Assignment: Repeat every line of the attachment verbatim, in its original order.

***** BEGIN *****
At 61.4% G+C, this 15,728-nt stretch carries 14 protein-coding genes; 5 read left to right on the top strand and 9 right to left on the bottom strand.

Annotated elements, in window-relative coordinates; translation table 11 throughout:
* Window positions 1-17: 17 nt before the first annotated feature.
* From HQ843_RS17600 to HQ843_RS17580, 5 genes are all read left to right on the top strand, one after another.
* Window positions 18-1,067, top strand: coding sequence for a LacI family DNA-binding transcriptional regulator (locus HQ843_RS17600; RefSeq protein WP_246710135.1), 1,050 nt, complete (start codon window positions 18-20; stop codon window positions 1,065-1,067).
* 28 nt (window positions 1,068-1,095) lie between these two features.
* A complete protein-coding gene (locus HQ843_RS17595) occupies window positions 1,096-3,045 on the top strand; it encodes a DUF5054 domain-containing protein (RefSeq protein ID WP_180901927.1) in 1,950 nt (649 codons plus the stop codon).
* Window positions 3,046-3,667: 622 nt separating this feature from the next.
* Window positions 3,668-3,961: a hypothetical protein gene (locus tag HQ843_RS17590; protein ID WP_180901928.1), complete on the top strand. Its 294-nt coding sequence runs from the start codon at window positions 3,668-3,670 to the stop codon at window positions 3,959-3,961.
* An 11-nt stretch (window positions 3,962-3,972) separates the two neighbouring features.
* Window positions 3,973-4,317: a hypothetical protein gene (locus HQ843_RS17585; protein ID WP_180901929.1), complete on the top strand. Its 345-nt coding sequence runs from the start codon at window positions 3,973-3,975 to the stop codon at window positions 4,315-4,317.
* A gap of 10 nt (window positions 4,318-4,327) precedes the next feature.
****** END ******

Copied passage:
At 61.4% G+C, this 15,728-nt stretch carries 14 protein-coding genes; 5 read left to right on the top strand and 9 right to left on the bottom strand.

Annotated elements, in window-relative coordinates; translation table 11 throughout:
* Window positions 1-17: 17 nt before the first annotated feature.
* From HQ843_RS17600 to HQ843_RS17580, 5 genes are all read left to right on the top strand, one after another.
* Window positions 18-1,067, top strand: coding sequence for a LacI family DNA-binding transcriptional regulator (locus HQ843_RS17600; RefSeq protein WP_246710135.1), 1,050 nt, complete (start codon window positions 18-20; stop codon window positions 1,065-1,067).
* 28 nt (window positions 1,068-1,095) lie between these two features.
* A complete protein-coding gene (locus HQ843_RS17595) occupies window positions 1,096-3,045 on the top strand; it encodes a DUF5054 domain-containing protein (RefSeq protein ID WP_180901927.1) in 1,950 nt (649 codons plus the stop codon).
* Window positions 3,046-3,667: 622 nt separating this feature from the next.
* Window positions 3,668-3,961: a hypothetical protein gene (locus tag HQ843_RS17590; protein ID WP_180901928.1), complete on the top strand. Its 294-nt coding sequence runs from the start codon at window positions 3,668-3,670 to the stop codon at window positions 3,959-3,961.
* An 11-nt stretch (window positions 3,962-3,972) separates the two neighbouring features.
* Window positions 3,973-4,317: a hypothetical protein gene (locus HQ843_RS17585; protein ID WP_180901929.1), complete on the top strand. Its 345-nt coding sequence runs from the start codon at window positions 3,973-3,975 to the stop codon at window positions 4,315-4,317.
* A gap of 10 nt (window positions 4,318-4,327) precedes the next feature.